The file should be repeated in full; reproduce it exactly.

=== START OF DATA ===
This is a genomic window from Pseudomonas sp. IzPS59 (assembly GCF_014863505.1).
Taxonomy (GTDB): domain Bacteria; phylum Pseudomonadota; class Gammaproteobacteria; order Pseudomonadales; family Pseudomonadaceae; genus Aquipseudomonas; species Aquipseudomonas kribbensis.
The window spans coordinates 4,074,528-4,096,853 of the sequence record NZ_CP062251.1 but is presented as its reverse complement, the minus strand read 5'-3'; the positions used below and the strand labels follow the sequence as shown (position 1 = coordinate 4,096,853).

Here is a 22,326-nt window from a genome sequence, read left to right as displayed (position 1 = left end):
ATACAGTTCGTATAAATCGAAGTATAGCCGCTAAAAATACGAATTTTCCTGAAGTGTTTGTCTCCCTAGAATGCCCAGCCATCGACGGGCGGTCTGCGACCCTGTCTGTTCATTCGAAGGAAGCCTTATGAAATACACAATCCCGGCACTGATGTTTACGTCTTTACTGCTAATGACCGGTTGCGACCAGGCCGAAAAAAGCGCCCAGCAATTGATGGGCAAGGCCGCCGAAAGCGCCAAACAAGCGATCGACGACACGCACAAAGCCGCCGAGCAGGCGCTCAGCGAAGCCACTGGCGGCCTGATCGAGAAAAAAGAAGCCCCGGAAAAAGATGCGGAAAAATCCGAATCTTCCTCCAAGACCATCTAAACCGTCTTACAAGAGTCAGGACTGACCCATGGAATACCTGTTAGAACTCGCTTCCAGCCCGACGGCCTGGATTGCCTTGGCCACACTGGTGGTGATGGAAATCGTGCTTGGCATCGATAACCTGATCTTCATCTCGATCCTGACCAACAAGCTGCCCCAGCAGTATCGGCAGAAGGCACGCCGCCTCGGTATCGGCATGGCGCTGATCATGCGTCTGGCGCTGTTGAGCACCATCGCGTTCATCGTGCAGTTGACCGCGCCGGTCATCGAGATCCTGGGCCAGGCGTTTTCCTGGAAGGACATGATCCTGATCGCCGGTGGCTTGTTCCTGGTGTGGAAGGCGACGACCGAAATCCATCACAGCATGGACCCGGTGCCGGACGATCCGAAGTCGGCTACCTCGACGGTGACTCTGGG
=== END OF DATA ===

This is a genomic window from Pseudomonas sp. IzPS59 (assembly GCF_014863505.1).
Taxonomy (GTDB): domain Bacteria; phylum Pseudomonadota; class Gammaproteobacteria; order Pseudomonadales; family Pseudomonadaceae; genus Aquipseudomonas; species Aquipseudomonas kribbensis.
The window spans coordinates 4,074,528-4,096,853 of the sequence record NZ_CP062251.1 but is presented as its reverse complement, the minus strand read 5'-3'; the positions used below and the strand labels follow the sequence as shown (position 1 = coordinate 4,096,853).

Here is a 22,326-nt window from a genome sequence, read left to right as displayed (position 1 = left end):
ATACAGTTCGTATAAATCGAAGTATAGCCGCTAAAAATACGAATTTTCCTGAAGTGTTTGTCTCCCTAGAATGCCCAGCCATCGACGGGCGGTCTGCGACCCTGTCTGTTCATTCGAAGGAAGCCTTATGAAATACACAATCCCGGCACTGATGTTTACGTCTTTACTGCTAATGACCGGTTGCGACCAGGCCGAAAAAAGCGCCCAGCAATTGATGGGCAAGGCCGCCGAAAGCGCCAAACAAGCGATCGACGACACGCACAAAGCCGCCGAGCAGGCGCTCAGCGAAGCCACTGGCGGCCTGATCGAGAAAAAAGAAGCCCCGGAAAAAGATGCGGAAAAATCCGAATCTTCCTCCAAGACCATCTAAACCGTCTTACAAGAGTCAGGACTGACCCATGGAATACCTGTTAGAACTCGCTTCCAGCCCGACGGCCTGGATTGCCTTGGCCACACTGGTGGTGATGGAAATCGTGCTTGGCATCGATAACCTGATCTTCATCTCGATCCTGACCAACAAGCTGCCCCAGCAGTATCGGCAGAAGGCACGCCGCCTCGGTATCGGCATGGCGCTGATCATGCGTCTGGCGCTGTTGAGCACCATCGCGTTCATCGTGCAGTTGACCGCGCCGGTCATCGAGATCCTGGGCCAGGCGTTTTCCTGGAAGGACATGATCCTGATCGCCGGTGGCTTGTTCCTGGTGTGGAAGGCGACGACCGAAATCCATCACAGCATGGACCCGGTGCCGGACGATCCGAAGTCGGCTACCTCGACGGTGACTCTGGG